Gathering Sources: Terumah

This is the first of what I hope will be a post per week “gathering sources” from previous material on the weekly Torah portion. This is is response to one reader’s confusion about navigating what is now more than a decade of posts and pages and project and portfolios (depending on WordPress organizational flavor of the season), and to my own realization that I rely on “A Song Every Day,” more and more, to find — and remember — things I cannot.

As it happens, this is the anniversary of my first dvar torah, so it seems a good place to start. In addition, beginning here gives me the opportunity to honor Esther Ticktin (z”l, 1925-2017), who provided moral support for that first presentation, Max Ticktin (z”l, 1922-2016), who spoke while others were “gathering their thoughts,” so I wouldn’t be too freaked out by the silence that followed my remarks; and the Fabrangen community for listening on Shabbat Terumah 5758 (2/28/98) and responding after Max gave folks a moment.

Here is the first drash, “I will meet with you there.” And a follow-up missive in response to a request for my materials.

Here are four posts in an old Weekly Torah series: Great Sources, Great Sources-2, Language and Translation, and A Path to Follow.

And, just for the sake of organization, ultimately, I am including a link to “The wingCatz of Terumah” so it will be with other Terumah resources later on.

Graphic: 1728 illustration of the Ark at the erection of the Tabernacle and the sacred vessels, as in Exodus 40:17-19. By illustrators of the 1728 Figures de la Bible, Gerard Hoet (1648–1733) and others, published by P. de Hondt in The Hague in 1728 –

Police Brutality Memorial Prayers

1

The following prayer, prepared by Virginia Spatz and Rabbi Gerry Serotta, was offered for use during the Yizkor (Memorial) service Yom Kippur, the Day of Atonement, 5777 at Fabrangen Havurah. It is based on the yizkor prayers of several different Jewish traditions, relying strongly on the notion that acts of tzedakah [righteousness, sometimes translated as “charity”] perpetuate the names — “bind up in the bonds of life” — of the deceased. (jump to PDF version)

For Yizkor:

Consider this reflection for those in our neighborhoods lost to state violence in 5776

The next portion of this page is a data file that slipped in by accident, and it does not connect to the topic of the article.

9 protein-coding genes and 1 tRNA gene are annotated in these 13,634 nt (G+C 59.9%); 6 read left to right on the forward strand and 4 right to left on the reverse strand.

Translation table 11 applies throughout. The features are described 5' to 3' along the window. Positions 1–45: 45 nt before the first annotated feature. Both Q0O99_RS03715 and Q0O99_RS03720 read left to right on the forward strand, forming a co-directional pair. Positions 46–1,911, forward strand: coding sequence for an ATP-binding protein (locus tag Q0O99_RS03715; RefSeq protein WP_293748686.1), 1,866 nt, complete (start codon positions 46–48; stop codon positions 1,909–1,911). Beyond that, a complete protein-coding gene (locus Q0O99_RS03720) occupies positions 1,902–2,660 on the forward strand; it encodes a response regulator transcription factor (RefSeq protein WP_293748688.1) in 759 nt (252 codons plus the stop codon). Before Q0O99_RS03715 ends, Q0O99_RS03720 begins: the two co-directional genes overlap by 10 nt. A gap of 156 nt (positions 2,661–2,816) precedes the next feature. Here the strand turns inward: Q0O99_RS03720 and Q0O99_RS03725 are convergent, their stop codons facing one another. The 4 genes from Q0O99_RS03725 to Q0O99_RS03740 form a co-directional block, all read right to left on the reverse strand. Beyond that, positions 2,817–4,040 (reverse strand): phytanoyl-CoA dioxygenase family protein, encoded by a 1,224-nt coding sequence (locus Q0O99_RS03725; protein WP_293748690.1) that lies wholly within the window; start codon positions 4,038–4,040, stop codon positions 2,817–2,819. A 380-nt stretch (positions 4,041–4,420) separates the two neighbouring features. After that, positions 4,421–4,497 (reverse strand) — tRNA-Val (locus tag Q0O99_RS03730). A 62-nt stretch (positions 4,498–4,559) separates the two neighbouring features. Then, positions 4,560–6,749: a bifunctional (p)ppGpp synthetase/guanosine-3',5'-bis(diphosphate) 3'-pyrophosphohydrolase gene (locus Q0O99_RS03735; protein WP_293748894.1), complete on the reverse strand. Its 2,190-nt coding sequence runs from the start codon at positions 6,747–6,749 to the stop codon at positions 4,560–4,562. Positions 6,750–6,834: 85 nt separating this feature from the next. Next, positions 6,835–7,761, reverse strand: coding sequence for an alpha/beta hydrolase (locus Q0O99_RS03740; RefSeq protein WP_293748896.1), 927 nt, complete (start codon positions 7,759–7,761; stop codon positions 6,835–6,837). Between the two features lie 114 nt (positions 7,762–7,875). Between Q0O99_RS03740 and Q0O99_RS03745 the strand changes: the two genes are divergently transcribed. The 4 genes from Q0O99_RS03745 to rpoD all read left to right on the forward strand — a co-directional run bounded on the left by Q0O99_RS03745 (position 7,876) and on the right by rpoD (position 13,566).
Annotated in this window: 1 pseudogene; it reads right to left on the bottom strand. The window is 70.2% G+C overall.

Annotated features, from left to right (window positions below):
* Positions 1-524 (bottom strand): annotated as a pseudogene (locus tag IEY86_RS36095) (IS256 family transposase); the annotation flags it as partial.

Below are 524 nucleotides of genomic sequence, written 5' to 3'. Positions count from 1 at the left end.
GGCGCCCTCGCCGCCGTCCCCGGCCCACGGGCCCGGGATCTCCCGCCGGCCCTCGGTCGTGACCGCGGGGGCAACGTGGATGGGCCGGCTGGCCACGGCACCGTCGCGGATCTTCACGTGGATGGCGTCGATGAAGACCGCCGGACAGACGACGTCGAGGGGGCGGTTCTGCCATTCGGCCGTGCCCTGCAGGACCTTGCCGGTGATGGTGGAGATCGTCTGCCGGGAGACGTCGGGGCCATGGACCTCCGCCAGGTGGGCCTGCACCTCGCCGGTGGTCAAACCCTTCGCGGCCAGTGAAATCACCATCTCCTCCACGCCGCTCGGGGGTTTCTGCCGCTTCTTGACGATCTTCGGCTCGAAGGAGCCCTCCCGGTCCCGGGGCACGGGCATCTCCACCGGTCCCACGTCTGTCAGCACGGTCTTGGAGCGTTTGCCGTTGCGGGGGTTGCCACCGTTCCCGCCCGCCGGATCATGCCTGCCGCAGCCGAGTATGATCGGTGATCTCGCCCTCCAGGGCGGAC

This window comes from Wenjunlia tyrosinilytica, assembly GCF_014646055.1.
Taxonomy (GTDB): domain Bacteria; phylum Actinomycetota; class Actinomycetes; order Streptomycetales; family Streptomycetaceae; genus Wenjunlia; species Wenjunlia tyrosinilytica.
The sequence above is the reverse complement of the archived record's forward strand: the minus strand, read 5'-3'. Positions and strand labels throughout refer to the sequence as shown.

yizkorpolicebrutality As we endeavor to return to the Eternal One in these Days of Awe — and into the new year — we carry with us connections to those killed by violence perpetrated in our name in our own country. Among iniquities for which we beg forgiveness is failure to stop police killings, disproportionately affecting the black- and brown-skinned among us, or to address the underlying systemic racism. In this season of return, we ask God to accept our pledges of renewed examination of state power, including militarization of police, and of renewed commitment to human rights for all.

In this Memorial Service, we recall three unarmed black men killed by police in the District last year, along with six other black citizens, and no one of another skin color, killed by police in DC during 5776:

  • James McBride, 74, Sep 29, 2015.
    Unarmed, leaving hospital without signing out. Killed by MedStar Special Police. Death ruled homicide.
  • Alonzo Smith, 27, Nov 1, 2015.
    Unarmed, unexplained circumstances. Killed by Blackout Special Police. Death ruled homicide.
  • Terrence Sterling, 31, Sep 11, 2016.
    Unarmed, shot contrary to protocol/orders. Killed by Metropolitan Police Dept. Death ruled homicide.
  • Marquesha McMillan, 21, Oct 26, 2015.
    Armed with a gun. Killed by Metropolitan Police Department.
  • James Covington, 62, Nov 2, 2015.
    Armed with a gun. Killed by Metropolitan Police Department.
  • Darick Napper, 34, Nov 19, 2015.
    Armed with a knife. Killed by Metropolitan Police Department.
  • Peter John, 36, Feb 1, 2016.
    Armed with a toy gun. Killed by Metropolitan Police Department.
  • Sherman Evans, 63, June 27, 2016.
    Armed with a toy gun. Killed by Metropolitan Police Department.
  • Sidney Washington, Jr., 21, July 4, 2016.
    Part of a July Fourth crowd shooting off fireworks and firearms. Killed by Metro Transit (Special) Police.

O God, full of mercy, Justice of the bereaved and Parent of orphans , take special notice of those lost to state killings in our own country. Master of compassion, shelter under the shadow of Your wings those whose lives ended in violence, often fueled by racial injustice. Grant proper rest for the souls of all who went to their eternal rest through such killings.

May these moments of meditation strengthen the ties linking this community with our most vulnerable and troubled members. I pledge tzedakah/charity to address racial injustices contributing to these deaths. Through such deeds, and through prayer and remembrance, may the souls of the departed be bound up in the bond of life. May they rest in peace forever.

Here is a printable PDF with DC losses included [yizkorreflection5777]
TOP

Surrounded by Big Things: Jonah, Harvey, and Yom Kippur

One of the things we might notice about Jonah is that he’s a little hard to follow: one minute, minding his own business, in his own land, and next thing he’s on the way to Joppa, on the ship, in the hold, tossed out into the sea, in the fish’s belly; then in Nineveh; and finally sitting outside the city arguing with God about a gourd. In honor of Jonah and his varied travels, these remarks go a number of different places, and, in an even deeper homage to Jonah, I can’t really promise that we’ll understand the point in the end. But I do hope it will be an interesting ride.